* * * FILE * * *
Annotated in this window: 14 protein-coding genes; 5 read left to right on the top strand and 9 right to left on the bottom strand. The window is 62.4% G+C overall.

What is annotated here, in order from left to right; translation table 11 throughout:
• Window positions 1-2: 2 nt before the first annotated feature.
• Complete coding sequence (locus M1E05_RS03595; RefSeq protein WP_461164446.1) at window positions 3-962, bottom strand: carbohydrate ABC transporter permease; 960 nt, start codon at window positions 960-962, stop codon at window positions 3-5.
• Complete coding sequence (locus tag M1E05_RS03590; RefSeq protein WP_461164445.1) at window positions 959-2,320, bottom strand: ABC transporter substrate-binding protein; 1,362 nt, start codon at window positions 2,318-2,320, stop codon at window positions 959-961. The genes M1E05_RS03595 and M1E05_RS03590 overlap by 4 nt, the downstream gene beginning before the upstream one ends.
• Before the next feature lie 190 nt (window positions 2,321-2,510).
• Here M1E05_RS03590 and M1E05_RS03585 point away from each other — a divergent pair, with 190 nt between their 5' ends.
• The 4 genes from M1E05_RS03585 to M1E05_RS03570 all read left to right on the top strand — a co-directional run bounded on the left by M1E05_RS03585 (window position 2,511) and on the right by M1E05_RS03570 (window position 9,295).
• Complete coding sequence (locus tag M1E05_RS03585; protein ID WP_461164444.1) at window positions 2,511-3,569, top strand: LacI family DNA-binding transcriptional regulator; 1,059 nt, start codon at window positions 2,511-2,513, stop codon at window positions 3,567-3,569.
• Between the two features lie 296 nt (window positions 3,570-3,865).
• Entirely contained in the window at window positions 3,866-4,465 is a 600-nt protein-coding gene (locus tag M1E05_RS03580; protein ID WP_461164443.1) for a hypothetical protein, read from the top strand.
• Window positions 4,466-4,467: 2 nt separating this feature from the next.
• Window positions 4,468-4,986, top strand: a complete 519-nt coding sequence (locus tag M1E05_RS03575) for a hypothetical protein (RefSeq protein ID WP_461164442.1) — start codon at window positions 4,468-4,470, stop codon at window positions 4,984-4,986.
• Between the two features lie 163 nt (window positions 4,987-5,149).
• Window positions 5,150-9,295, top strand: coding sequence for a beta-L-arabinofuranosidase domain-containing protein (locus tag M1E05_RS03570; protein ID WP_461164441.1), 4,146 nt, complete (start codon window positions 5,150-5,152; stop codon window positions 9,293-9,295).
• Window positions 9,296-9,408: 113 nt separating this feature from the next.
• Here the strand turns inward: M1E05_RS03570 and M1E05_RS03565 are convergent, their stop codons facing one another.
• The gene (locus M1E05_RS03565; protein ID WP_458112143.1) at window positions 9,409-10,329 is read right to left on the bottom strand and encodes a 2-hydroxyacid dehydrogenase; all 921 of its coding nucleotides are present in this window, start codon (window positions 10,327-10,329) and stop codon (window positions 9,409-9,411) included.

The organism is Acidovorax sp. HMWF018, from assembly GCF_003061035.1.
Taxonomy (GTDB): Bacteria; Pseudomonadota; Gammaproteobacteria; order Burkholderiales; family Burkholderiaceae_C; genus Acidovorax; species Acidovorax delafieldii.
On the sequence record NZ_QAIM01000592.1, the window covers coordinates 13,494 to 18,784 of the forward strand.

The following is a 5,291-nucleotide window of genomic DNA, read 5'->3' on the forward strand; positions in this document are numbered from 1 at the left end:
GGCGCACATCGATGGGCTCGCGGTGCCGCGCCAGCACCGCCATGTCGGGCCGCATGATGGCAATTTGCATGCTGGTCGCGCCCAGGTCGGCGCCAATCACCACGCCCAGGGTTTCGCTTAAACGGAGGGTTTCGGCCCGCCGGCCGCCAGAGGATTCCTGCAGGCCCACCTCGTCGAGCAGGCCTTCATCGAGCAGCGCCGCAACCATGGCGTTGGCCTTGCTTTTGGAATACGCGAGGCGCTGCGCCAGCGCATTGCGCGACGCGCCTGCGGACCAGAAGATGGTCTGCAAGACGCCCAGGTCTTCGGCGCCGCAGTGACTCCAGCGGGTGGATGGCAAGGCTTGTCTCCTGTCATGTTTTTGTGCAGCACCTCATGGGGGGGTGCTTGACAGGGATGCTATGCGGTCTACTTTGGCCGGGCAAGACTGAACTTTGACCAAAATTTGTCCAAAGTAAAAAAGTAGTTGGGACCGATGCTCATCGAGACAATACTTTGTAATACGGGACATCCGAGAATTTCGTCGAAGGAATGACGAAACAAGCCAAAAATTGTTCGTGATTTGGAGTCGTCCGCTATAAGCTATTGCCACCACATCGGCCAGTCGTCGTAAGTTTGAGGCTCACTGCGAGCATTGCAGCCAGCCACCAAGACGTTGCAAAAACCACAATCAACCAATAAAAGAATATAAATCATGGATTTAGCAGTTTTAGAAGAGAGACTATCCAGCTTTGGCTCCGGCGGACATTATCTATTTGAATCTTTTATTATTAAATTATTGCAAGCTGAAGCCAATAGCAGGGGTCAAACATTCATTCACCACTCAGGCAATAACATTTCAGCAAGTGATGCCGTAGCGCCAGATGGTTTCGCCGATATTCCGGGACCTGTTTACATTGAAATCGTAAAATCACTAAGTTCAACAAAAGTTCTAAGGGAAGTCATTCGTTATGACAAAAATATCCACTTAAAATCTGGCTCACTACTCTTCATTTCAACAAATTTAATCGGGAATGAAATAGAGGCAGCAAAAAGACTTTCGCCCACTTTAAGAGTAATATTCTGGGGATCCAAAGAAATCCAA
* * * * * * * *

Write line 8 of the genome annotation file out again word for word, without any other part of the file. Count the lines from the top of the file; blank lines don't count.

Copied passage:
• The 4 genes from M1E05_RS03585 to M1E05_RS03570 all read left to right on the top strand — a co-directional run bounded on the left by M1E05_RS03585 (window position 2,511) and on the right by M1E05_RS03570 (window position 9,295).